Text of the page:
Hospitality sector expected to employ fewer people in 2023 than in 2019

By BigHospitality

- Last updated on GMT

Hospitality sector expected to employ fewer people in 2023 than in 2019

Related tags: Employment, Restaurant, Public house

The hospitality sector will take longer than most other sectors to recover jobs lost in 2020, employing substantially fewer people in 2023 than it did in 2019, according to the latest forecast from consultancy firm EY.

Employment in the hospitality sector is predicted to fall by the equivalent of an annual average of 1.39% by 2023 compared with 2019, according to EY’s Regional Economic Forecast, behind manufacturing (down1.55%) and water and waste management (down 1.50%).

“The pandemic has resulted in many businesses having to significantly restructure their cost base. With payroll the biggest single cost for most businesses, this may mean some will face tough decisions around their longer-term headcount,” says Christian Mole, EY’s UK&I head of hospitality and leisure.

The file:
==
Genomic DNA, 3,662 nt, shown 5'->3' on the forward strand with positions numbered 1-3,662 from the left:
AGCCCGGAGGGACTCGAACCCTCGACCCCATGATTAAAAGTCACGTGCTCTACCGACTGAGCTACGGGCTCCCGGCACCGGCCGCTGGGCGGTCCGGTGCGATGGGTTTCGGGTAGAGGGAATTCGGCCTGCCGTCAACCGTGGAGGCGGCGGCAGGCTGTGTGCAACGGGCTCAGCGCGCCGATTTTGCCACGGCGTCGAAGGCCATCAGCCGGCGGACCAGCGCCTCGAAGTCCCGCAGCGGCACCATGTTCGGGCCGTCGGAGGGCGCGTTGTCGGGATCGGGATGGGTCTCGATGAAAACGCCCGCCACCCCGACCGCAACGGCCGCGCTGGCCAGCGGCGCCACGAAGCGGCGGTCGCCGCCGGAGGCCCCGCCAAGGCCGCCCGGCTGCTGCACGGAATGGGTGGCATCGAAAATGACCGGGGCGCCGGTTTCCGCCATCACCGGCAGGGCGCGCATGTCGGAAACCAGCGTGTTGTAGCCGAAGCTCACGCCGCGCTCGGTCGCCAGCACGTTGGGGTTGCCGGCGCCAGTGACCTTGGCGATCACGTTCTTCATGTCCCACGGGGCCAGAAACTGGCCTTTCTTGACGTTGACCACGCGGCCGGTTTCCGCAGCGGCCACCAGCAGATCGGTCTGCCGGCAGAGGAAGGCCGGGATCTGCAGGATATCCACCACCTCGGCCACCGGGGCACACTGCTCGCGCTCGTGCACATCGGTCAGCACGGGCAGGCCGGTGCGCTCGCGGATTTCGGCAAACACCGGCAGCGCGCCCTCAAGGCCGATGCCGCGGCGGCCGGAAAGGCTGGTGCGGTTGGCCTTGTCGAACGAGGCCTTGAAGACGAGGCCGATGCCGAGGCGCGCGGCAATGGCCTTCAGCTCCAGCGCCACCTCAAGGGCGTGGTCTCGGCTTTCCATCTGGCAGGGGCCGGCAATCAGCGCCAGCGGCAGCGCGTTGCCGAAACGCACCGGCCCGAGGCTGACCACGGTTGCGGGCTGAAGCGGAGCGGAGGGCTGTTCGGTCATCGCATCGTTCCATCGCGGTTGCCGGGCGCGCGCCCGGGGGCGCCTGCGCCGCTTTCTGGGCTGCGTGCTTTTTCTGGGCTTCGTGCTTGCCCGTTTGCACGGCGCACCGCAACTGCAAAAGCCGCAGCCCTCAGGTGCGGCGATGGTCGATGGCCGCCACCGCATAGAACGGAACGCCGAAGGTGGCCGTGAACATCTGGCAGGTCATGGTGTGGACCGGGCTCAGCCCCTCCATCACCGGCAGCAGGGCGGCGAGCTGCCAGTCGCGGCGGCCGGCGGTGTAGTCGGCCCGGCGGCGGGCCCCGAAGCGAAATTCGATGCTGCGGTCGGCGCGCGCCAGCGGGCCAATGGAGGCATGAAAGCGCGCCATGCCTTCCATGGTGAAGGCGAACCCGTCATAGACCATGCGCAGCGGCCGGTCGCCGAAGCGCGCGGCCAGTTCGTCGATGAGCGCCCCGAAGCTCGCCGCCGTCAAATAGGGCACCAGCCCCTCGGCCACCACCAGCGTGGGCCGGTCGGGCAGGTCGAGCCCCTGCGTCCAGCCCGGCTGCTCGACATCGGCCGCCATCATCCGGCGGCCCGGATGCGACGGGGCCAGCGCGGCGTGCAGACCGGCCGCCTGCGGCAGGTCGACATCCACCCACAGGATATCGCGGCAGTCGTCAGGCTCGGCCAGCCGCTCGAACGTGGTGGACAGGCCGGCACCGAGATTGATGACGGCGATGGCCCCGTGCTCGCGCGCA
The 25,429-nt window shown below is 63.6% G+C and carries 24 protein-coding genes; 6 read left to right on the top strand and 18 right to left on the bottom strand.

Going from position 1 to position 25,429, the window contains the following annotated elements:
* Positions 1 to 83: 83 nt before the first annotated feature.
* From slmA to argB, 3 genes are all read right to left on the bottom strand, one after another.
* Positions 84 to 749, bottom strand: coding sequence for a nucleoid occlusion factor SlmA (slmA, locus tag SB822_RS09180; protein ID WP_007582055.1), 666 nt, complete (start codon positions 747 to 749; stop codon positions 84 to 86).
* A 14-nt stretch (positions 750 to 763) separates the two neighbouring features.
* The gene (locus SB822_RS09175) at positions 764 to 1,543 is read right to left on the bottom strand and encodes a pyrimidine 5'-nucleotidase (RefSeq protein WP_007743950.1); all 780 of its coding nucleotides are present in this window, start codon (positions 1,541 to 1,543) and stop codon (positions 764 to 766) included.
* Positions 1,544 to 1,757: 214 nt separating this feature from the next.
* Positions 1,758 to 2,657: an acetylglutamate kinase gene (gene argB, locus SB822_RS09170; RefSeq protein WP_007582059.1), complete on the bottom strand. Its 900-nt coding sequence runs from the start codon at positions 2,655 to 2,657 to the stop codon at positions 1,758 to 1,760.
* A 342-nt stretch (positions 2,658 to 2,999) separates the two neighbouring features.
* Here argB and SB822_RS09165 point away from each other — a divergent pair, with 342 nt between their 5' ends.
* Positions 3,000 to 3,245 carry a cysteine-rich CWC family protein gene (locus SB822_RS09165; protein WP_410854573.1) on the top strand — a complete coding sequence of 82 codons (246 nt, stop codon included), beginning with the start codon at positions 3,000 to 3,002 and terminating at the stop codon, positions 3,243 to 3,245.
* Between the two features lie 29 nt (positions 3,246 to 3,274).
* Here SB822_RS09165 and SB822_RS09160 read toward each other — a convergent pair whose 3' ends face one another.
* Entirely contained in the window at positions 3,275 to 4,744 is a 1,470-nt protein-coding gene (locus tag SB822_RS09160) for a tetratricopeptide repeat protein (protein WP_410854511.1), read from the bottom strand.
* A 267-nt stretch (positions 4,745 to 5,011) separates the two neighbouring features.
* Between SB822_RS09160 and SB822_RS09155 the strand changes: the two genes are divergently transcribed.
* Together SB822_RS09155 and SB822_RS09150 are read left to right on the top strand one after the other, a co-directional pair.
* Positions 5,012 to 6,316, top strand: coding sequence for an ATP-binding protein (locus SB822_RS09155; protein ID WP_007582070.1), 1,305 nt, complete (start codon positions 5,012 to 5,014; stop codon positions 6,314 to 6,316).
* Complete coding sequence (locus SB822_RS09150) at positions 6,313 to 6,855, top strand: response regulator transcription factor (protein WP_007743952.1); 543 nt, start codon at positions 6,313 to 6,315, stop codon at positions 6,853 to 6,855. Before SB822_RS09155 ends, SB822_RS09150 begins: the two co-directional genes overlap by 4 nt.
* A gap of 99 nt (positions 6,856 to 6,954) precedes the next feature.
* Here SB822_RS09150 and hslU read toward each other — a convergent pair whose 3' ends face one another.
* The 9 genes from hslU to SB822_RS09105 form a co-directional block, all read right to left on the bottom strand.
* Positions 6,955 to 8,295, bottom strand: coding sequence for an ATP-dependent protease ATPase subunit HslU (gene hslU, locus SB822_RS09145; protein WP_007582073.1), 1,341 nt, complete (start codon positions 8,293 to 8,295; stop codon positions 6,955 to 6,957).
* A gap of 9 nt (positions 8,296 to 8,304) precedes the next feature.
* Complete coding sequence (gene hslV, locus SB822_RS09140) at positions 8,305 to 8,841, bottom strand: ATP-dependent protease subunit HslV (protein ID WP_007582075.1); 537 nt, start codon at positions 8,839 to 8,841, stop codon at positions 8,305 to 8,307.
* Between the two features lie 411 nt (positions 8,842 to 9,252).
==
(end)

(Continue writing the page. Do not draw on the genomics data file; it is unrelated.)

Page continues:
When measured by Gross Value Added (GVA), the hospitality sector is also forecast to be smaller in 2023 than it was in 2019, and is expected to see the equivalent of an annual average decline of 1.36%.

By comparison, the total UK economy is forecast to grow by the equivalent of 0.14% per year.

“There is no doubt that hospitality is one of the sectors most adversely affected by the COVID-19 pandemic,” says Mole.

“Social distancing and lockdown measures significantly affected trading levels, adding to pre-existing challenges facing branded restaurants in particular, including over-supply and unsustainable rents.

“Pubs and hotels, in contrast, entered 2020 in robust health, but have faced disruption to the critical pre-Christmas period, with wet-led pubs and bars particularly exposed.”

The forecast shows the hospitality sector will see regional inequalities, with the largest declines in employment found in the South West of England and the West Midlands. The regions likely to see the lowest declines in employment are London and the South East.

Hospitality businesses in London and the South East are also predicted to bounce back more quickly than those in other parts of the country.

“In contrast to previous downturns, London has been one of the most affected cities in the UK, reflecting the pandemic’s impact on international tourism and business travel. But in the longer-term, we expect London to recover to pre-COVID levels of activity,” says Mole.

“While the sector is forecast to have a smaller footprint in the future, the businesses that are resilient enough to survive may ultimately emerge to become healthier and better positioned for long-term growth.”


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